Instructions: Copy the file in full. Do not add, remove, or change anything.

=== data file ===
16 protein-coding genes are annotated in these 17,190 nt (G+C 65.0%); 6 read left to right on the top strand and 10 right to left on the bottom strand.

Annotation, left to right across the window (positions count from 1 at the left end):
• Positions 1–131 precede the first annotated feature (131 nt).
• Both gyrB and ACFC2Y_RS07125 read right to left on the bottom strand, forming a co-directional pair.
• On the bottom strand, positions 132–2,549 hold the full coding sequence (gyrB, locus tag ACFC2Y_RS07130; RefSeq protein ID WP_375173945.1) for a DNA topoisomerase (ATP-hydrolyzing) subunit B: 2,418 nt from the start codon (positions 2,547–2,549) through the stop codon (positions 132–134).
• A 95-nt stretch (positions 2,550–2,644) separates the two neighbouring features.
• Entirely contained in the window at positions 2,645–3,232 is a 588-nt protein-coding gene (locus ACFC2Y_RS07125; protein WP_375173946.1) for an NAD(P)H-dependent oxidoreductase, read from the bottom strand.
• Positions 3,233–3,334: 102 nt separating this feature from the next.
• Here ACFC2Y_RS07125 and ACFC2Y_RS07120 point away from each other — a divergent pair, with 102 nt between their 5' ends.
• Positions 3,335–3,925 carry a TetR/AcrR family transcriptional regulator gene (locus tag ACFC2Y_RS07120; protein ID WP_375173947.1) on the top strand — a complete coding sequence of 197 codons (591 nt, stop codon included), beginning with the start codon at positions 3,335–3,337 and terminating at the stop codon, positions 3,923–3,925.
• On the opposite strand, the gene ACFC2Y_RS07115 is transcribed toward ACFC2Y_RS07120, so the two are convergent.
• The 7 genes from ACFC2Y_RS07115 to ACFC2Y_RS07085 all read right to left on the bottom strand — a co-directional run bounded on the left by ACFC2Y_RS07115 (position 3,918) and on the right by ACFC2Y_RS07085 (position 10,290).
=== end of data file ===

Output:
16 protein-coding genes are annotated in these 17,190 nt (G+C 65.0%); 6 read left to right on the top strand and 10 right to left on the bottom strand.

Annotation, left to right across the window (positions count from 1 at the left end):
• Positions 1–131 precede the first annotated feature (131 nt).
• Both gyrB and ACFC2Y_RS07125 read right to left on the bottom strand, forming a co-directional pair.
• On the bottom strand, positions 132–2,549 hold the full coding sequence (gyrB, locus tag ACFC2Y_RS07130; RefSeq protein ID WP_375173945.1) for a DNA topoisomerase (ATP-hydrolyzing) subunit B: 2,418 nt from the start codon (positions 2,547–2,549) through the stop codon (positions 132–134).
• A 95-nt stretch (positions 2,550–2,644) separates the two neighbouring features.
• Entirely contained in the window at positions 2,645–3,232 is a 588-nt protein-coding gene (locus ACFC2Y_RS07125; protein WP_375173946.1) for an NAD(P)H-dependent oxidoreductase, read from the bottom strand.
• Positions 3,233–3,334: 102 nt separating this feature from the next.
• Here ACFC2Y_RS07125 and ACFC2Y_RS07120 point away from each other — a divergent pair, with 102 nt between their 5' ends.
• Positions 3,335–3,925 carry a TetR/AcrR family transcriptional regulator gene (locus tag ACFC2Y_RS07120; protein ID WP_375173947.1) on the top strand — a complete coding sequence of 197 codons (591 nt, stop codon included), beginning with the start codon at positions 3,335–3,337 and terminating at the stop codon, positions 3,923–3,925.
• On the opposite strand, the gene ACFC2Y_RS07115 is transcribed toward ACFC2Y_RS07120, so the two are convergent.
• The 7 genes from ACFC2Y_RS07115 to ACFC2Y_RS07085 all read right to left on the bottom strand — a co-directional run bounded on the left by ACFC2Y_RS07115 (position 3,918) and on the right by ACFC2Y_RS07085 (position 10,290).